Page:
On August 20, 2021, Governor J.B. Pritzker signed an amendment to the Victims’ Economic Security and Safety Act (VESSA) effective January 1, 2022. VESSA entitles employees who are victims (or whose family members are victims) of domestic violence, sexual violence, or gender violence to take unpaid job-protected leave from work. Illinois employers should make any necessary adjustments to their VESSA policies or leave request processes prior to January 1, 2022. This article provides an overview of VESSA and highlights the changes from the recent amendment.

Covered Employers

VESSA applies to employers with 15 or more employees with at least 1 employee in the state of Illinois.

Amount of Leave

The amount of VESSA leave an employee is entitled to depends on the size of the employer as follows:

  • An employee working for an employer with at least 1, but not more than 14 employees, is entitled to a total of 4 workweeks of leave during any 12-month period.
  • An employee working for an employer with at least 15, but not more than 49 employees, is entitled to a total of 8 workweeks of leave during any 12-month period.
  • An employee working for an employer with at least 50 employees are entitled to a total of 12 workweeks of leave during any 12-month period.

Qualifying Reasons

VESSA provides employees who are victims of domestic violence, sexual violence, or gender violence, and employees who have a family or household member who is a victim of such violence, with unpaid, job-protected leave, reasonable accommodations, and protections from discrimination and retaliation. This time may be used if the employee or the employee’s family or household member is:

  • experiencing an incident of domestic violence, sexual violence, or gender violence;
  • is recovering from the violence;
  • is seeking or receiving medical help, legal assistance (including participation in legal proceedings), counseling, safety planning, or other assistance;
  • temporarily or permanently relocating; or
  • to take other actions to increase the safety of the victim from future domestic, sexual, or gender violence, or to ensure economic security.

Changes effective January 1, 2022:

  • VESSA will now permit leave relating to a “crime of violence,” which can include sex offenses, assault, harassment and obscene communication, armed violence, and other crimes.
  • Employees can now take VESSA leave for a much broader group of family members, including grandparents, grandchildren, siblings, or any other individual whose close association with the employee is the equivalent of a family relationship as determined by the employee.

Required Notice Posting

Employers must post a notice in their workplace summarizing the VESSA requirements. Copies of this notice may be acquired by contacting the Illinois Department of Labor or by downloading the notice from the agency’s home page.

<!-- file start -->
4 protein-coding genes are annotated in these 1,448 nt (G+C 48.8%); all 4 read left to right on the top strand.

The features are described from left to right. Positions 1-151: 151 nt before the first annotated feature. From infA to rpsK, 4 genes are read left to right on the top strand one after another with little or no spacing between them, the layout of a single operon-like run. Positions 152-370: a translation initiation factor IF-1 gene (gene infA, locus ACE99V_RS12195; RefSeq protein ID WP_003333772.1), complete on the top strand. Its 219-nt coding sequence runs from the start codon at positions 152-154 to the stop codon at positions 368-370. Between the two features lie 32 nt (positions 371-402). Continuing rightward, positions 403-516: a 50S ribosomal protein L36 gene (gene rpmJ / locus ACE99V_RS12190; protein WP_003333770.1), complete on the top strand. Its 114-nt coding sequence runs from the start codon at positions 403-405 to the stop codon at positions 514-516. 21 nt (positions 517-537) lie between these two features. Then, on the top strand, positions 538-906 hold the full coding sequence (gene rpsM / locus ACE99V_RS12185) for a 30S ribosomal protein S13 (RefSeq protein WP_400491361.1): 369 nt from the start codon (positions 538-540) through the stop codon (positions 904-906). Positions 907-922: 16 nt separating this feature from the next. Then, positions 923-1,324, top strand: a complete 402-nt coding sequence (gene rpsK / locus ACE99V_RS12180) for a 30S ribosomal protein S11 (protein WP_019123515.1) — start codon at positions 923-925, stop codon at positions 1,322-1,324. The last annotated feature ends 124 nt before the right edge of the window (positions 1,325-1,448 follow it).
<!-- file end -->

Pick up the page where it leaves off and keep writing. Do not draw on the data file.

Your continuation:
Employee Notice and Certification

Employees must provide the employer with at least 48 hours prior notice of the leave, unless providing advance notice is not practicable. If an employee is unable to provide advance notice, an employee must provide notice when an employee is able to do so, within a reasonable period of time after the absence.

An employer may require the employee to provide certification of the domestic, sexual, or gender violence and that leave is needed to address the violence. Certification may include a sworn statement of the employee and other documentation such as a letter from a victims’ services organization, a court record, or any other corroborating evidence, but only if that documentation is in the possession of the employee.

Effective January 1, 2022:

  • The amendments clarifies that the employee can choose the type of documentation to submit to the employer for certification and an employer cannot request or require more than one document to be submitted during the same 12-month period leave is requested.


The VESSA amendments add a confidentiality provision that requires all information provided to the employer to be retained in the strictest confidence except to the extent that the disclosure is: (1) requested or consented to in writing by the employee; or (2) otherwise required by applicable federal or state law.

Additional Resources

Disclaimer: This content is intended for informational purposes only and should not be construed as legal, medical or tax advice. It provides general information and is not intended to encompass all compliance and legal obligations that may be applicable. This information and any questions as to your specific circumstances should be reviewed with your respective legal counsel and/or tax advisor as we do not provide legal or tax advice. Please note that this information may be subject to change based on legislative changes. © 2021 Sequoia Benefits & Insurance Services, LLC. All Rights Reserved

Lizet Ramirez — Lizet is a Client Compliance Manager for Sequoia One, where she works with our clients to optimize and streamline benefits compliance. In her free time, Lizet enjoys live music, travel, hiking and spa days.